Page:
The slog back through the ferns once again.
The thing about this day’s walk as you know that when you finish this particular day, it will be very much easier walking for the final two days.
That doesn’t always help with the immediacy of the bog while it’s happening.
It varies from the Rakiura bog. It’s pretty unrelenting. It just goes on and on. Stewart Island has bursts, but they are generally fairly short. Not on the South Coast Track between Waitutu and Wairaurahiri.
No question this track has some great mature podocarp forest to trudge through. With fern understory, and limited undergrowth. Then a big rimu or rata tree.
Leaving at 9 am I knew I had reasonable daylight, and a lot less food in my pack than when I arrived.
Now Day 10, I’d lost a week’s weight of food.
That meant the last stretch didn’t have the same time pressure as when I went in the westward direction.
I arrived at 5 pm to a warm hut, and some conversation from a solitary inhabitant. A volunteer checking the traps on the way back to the car park. She had come down the river in the jet boat.
I sensed the use of the track by Godzone competitors back in 2018 did major damage to the track. The 100 groups of four not caring much where their feet went, and really churned it up.
Nowadays, gaiters and overtrou are really useful, as well as sturdy boots to deal with the mud and water.
Is it worth it?
Not for everyone.
There’s a story in the Wairaurahiri hut book of a French couple who stated that DOC staff back in the office in Invercargill had told them that “the track was flat”, true, and “it’s nice because the last hut is in a cave”, sort of true.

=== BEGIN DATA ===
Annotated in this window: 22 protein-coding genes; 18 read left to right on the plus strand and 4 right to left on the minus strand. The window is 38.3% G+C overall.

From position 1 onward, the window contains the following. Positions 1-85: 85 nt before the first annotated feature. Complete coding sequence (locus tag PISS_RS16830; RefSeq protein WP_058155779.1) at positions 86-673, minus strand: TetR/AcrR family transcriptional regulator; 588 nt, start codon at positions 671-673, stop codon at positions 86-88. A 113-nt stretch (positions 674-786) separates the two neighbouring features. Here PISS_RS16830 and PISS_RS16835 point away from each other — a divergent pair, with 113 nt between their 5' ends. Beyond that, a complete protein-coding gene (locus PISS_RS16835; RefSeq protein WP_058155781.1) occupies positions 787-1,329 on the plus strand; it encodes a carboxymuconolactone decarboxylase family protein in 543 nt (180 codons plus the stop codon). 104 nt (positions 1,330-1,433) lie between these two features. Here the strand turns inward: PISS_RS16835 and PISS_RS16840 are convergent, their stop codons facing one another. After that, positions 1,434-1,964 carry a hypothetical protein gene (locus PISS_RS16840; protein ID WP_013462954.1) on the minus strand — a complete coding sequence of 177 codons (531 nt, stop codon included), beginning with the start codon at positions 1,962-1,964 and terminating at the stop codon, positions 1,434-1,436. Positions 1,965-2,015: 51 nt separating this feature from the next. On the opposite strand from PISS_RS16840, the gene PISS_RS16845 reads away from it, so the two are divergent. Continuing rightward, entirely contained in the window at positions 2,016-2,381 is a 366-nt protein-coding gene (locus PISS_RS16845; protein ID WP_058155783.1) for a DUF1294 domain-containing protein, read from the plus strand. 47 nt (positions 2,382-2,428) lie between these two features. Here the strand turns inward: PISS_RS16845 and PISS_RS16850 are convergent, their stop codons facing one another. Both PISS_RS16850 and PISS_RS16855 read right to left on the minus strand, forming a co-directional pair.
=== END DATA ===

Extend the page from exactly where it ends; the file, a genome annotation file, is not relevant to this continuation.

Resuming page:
One of them wrote “I have probably hurt myself for all my life just for a stupid track”, due to blowing a whistle loudly for an extended period of time and hopefully only temporarily deafen herself. It’s not like there are many other trampers out there.
Also, “It’s very exhausting and you are tired, you can easily lose your way.”
“You can easily fall a lot of the time in the river.”
“It’s muddy everywhere in the mud, and it covers you entirely.”
No, just your lower half. That’s why you wear gaiters and overtrou.
So coming to the South Coast Track after walking the Abel Tasman to gain your experience may not be the best preparation.
No question it’s hard work, even for a flat track.
It’s hard to speed through the bogs due to their depth and frequency, but it would be possible to waste a lot of time if you don’t have confidence and continually strive to make progress. Hesitation will make for a very long day, for a stretch that is long enough already.
Do your research, and come well-prepared.
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